Attributing claims to sources of knowledge
allegedly, apparently, evidently, reportedly, reputedly, according to X
ATTITUDINAL DISJUNCTS - convey the speaker/writer's evaluation of what is said. Among the wide range of evaluations or value judgements that we can make, some are more important to academic writing than others. For example, it is often relevant to pass judgments in terms of whether something is right or wrong, expected or unexpected, preferable, etc. The following examples illustrate the use of disjuncts to evaluate content in such terms.
(8) Weiner (1945) correctly claims that Frege believed that knowledge is language dependent.
(9) Smith (2001) incorrectly claims that nothing was done to stop the spread of malaria in the first few months after the flood.
(10) The first results unexpectedly showed that the veins were, in fact, visible when infrared photography was used.
(11) Predictably, more striking results were obtained when the mice were subjected to repeated exposure over several days.
(12) Preferably, such interference should be kept to minimum to avoid contamination of the data.
Conjuncts (Linking adverbials)
Conjuncts, or linking adverbials, serve to link independent units to other elements in the text. The prototypical conjunct links one sentence to another, preceding one.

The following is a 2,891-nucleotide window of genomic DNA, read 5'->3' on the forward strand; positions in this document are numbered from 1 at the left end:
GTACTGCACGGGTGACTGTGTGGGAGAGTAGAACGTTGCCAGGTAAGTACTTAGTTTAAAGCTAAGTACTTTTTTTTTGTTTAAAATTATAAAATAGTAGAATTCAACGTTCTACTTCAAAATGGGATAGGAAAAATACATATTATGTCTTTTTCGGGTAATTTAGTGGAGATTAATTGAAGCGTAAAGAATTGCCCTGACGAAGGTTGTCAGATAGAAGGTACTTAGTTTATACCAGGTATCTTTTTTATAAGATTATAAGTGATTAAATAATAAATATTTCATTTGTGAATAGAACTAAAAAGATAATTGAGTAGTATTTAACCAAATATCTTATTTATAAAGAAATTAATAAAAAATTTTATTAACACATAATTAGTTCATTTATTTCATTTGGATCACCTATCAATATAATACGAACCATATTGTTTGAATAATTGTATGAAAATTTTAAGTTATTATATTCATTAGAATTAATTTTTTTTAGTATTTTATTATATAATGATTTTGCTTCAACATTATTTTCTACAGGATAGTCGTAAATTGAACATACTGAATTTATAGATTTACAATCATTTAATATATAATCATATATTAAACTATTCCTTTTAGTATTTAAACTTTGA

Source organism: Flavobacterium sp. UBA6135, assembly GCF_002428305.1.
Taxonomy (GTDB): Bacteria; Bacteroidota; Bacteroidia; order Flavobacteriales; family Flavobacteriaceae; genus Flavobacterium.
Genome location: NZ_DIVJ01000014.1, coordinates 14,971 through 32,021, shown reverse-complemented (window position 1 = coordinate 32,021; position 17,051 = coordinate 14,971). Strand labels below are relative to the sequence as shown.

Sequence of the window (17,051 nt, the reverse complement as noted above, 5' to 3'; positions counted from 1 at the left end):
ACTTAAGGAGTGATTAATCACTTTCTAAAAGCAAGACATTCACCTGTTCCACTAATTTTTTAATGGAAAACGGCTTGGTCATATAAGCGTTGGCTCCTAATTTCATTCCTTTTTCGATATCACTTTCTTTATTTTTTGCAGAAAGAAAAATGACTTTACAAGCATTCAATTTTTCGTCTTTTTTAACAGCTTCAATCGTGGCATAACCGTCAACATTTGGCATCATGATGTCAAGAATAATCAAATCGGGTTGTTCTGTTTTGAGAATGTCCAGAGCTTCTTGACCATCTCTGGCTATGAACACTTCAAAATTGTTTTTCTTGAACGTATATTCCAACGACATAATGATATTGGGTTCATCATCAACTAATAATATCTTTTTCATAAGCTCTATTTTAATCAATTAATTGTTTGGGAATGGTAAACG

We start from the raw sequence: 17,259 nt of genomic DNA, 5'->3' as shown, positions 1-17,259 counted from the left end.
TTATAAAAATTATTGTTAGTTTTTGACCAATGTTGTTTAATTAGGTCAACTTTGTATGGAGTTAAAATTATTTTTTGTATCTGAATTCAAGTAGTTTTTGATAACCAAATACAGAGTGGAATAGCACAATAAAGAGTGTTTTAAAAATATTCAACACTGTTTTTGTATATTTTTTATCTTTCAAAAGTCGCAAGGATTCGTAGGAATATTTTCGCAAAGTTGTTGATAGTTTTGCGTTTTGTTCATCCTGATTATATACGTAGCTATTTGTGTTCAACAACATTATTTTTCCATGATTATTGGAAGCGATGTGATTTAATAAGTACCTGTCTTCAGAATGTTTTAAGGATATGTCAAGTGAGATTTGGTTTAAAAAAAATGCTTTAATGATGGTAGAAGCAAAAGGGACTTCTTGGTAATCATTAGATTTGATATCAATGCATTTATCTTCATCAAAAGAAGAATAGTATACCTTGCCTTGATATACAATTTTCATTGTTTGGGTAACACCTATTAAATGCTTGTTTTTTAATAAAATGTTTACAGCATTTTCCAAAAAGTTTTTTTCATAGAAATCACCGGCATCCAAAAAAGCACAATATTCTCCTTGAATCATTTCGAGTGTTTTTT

Moreover, conjuncts explicitly indicate how the second sentence should be understood in relation to the first one. Conjuncts are, therefore, essential in the creation of complex texts, where it is important to help the reader understand e.g. the logical structure of an argument.
Using simple adverb phrases, the following examples illustrate the use of conjuncts to connect a sentence to the preceding context. (A useful exercise to understand the importance of conjuncts would be to remove them from the text and see how its intelligibility deteriorates).
(13) To avoid 'leakage', i.e. the spilling over of sound into other open microphones, isolating baffles may be placed strategically in the room. Alternatively, instruments may be placed in separate rooms, or in isolated booths. However, the latter method makes communication between the musicians more difficult. Consequently, recordings of improvised musical genres like jazz tend to prefer the option of keeping all the musicians in the same room.
As is clear from this example, conjuncts encode many different kind of relations between the clause they introduce and the surrounding context. Here, we present a few classes of conjuncts (mostly in the form of simple adverb phrases) based on the type of relation they have to the context.
Additive conjuncts (roughly 'the following clause is an addition to the preceding text')
again, also, furthermore, moreover, in addition
Resultative conjuncts (roughly 'the following clause encodes the result of the preceding text')
consequently, hence, thus, as a result
Contrastive conjuncts (Roughly 'the following clause is in contrast with the preceding text')
conversely, in contrast, on the other hand, however, nevertheless, on the other hand
Listing conjuncts (indicate the sequential position of a sentence with respect to the context)
first(ly), second(ly), to begin with, next, finally, last(ly)